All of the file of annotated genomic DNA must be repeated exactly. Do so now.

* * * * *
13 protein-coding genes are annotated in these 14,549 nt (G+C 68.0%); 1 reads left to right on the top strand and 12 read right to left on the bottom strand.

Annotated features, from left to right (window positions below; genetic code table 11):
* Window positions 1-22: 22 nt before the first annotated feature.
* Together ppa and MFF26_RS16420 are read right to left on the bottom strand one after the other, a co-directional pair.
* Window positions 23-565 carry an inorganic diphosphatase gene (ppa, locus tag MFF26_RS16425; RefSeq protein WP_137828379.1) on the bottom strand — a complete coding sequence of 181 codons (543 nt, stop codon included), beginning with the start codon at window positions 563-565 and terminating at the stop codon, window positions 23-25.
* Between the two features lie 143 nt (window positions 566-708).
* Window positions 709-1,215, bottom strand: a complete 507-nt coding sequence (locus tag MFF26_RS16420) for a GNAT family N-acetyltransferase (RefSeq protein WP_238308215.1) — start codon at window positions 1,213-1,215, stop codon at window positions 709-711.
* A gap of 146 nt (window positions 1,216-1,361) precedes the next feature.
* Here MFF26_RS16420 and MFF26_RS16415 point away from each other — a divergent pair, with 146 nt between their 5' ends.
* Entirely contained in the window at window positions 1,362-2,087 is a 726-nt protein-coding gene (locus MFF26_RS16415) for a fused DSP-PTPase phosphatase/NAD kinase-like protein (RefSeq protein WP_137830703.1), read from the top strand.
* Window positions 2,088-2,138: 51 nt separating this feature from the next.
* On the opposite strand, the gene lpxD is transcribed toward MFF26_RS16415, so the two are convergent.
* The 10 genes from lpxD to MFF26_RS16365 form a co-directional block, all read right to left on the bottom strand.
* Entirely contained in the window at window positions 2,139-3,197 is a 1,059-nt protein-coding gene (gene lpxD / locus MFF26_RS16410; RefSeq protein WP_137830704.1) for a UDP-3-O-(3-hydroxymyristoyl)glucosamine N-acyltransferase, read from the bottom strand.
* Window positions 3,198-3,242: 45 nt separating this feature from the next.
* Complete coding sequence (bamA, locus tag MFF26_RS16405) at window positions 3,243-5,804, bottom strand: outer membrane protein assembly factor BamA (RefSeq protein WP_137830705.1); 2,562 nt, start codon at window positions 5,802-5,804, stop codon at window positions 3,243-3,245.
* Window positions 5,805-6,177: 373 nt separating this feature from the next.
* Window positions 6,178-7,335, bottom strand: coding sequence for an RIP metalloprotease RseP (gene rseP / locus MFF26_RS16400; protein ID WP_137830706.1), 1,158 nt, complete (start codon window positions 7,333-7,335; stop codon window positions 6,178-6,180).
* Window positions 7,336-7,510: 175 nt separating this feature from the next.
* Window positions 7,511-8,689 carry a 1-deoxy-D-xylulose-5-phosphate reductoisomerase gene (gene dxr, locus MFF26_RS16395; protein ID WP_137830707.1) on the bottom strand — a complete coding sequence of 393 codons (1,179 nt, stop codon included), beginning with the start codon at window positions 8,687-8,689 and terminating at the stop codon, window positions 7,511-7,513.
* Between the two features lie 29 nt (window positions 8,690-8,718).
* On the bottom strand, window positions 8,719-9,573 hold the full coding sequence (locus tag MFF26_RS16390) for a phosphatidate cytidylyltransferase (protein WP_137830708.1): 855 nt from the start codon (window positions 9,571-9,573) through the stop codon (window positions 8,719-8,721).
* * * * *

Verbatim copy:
13 protein-coding genes are annotated in these 14,549 nt (G+C 68.0%); 1 reads left to right on the top strand and 12 read right to left on the bottom strand.

Annotated features, from left to right (window positions below; genetic code table 11):
* Window positions 1-22: 22 nt before the first annotated feature.
* Together ppa and MFF26_RS16420 are read right to left on the bottom strand one after the other, a co-directional pair.
* Window positions 23-565 carry an inorganic diphosphatase gene (ppa, locus tag MFF26_RS16425; RefSeq protein WP_137828379.1) on the bottom strand — a complete coding sequence of 181 codons (543 nt, stop codon included), beginning with the start codon at window positions 563-565 and terminating at the stop codon, window positions 23-25.
* Between the two features lie 143 nt (window positions 566-708).
* Window positions 709-1,215, bottom strand: a complete 507-nt coding sequence (locus tag MFF26_RS16420) for a GNAT family N-acetyltransferase (RefSeq protein WP_238308215.1) — start codon at window positions 1,213-1,215, stop codon at window positions 709-711.
* A gap of 146 nt (window positions 1,216-1,361) precedes the next feature.
* Here MFF26_RS16420 and MFF26_RS16415 point away from each other — a divergent pair, with 146 nt between their 5' ends.
* Entirely contained in the window at window positions 1,362-2,087 is a 726-nt protein-coding gene (locus MFF26_RS16415) for a fused DSP-PTPase phosphatase/NAD kinase-like protein (RefSeq protein WP_137830703.1), read from the top strand.
* Window positions 2,088-2,138: 51 nt separating this feature from the next.
* On the opposite strand, the gene lpxD is transcribed toward MFF26_RS16415, so the two are convergent.
* The 10 genes from lpxD to MFF26_RS16365 form a co-directional block, all read right to left on the bottom strand.
* Entirely contained in the window at window positions 2,139-3,197 is a 1,059-nt protein-coding gene (gene lpxD / locus MFF26_RS16410; RefSeq protein WP_137830704.1) for a UDP-3-O-(3-hydroxymyristoyl)glucosamine N-acyltransferase, read from the bottom strand.
* Window positions 3,198-3,242: 45 nt separating this feature from the next.
* Complete coding sequence (bamA, locus tag MFF26_RS16405) at window positions 3,243-5,804, bottom strand: outer membrane protein assembly factor BamA (RefSeq protein WP_137830705.1); 2,562 nt, start codon at window positions 5,802-5,804, stop codon at window positions 3,243-3,245.
* Window positions 5,805-6,177: 373 nt separating this feature from the next.
* Window positions 6,178-7,335, bottom strand: coding sequence for an RIP metalloprotease RseP (gene rseP / locus MFF26_RS16400; protein ID WP_137830706.1), 1,158 nt, complete (start codon window positions 7,333-7,335; stop codon window positions 6,178-6,180).
* Window positions 7,336-7,510: 175 nt separating this feature from the next.
* Window positions 7,511-8,689 carry a 1-deoxy-D-xylulose-5-phosphate reductoisomerase gene (gene dxr, locus MFF26_RS16395; protein ID WP_137830707.1) on the bottom strand — a complete coding sequence of 393 codons (1,179 nt, stop codon included), beginning with the start codon at window positions 8,687-8,689 and terminating at the stop codon, window positions 7,511-7,513.
* Between the two features lie 29 nt (window positions 8,690-8,718).
* On the bottom strand, window positions 8,719-9,573 hold the full coding sequence (locus tag MFF26_RS16390) for a phosphatidate cytidylyltransferase (protein WP_137830708.1): 855 nt from the start codon (window positions 9,571-9,573) through the stop codon (window positions 8,719-8,721).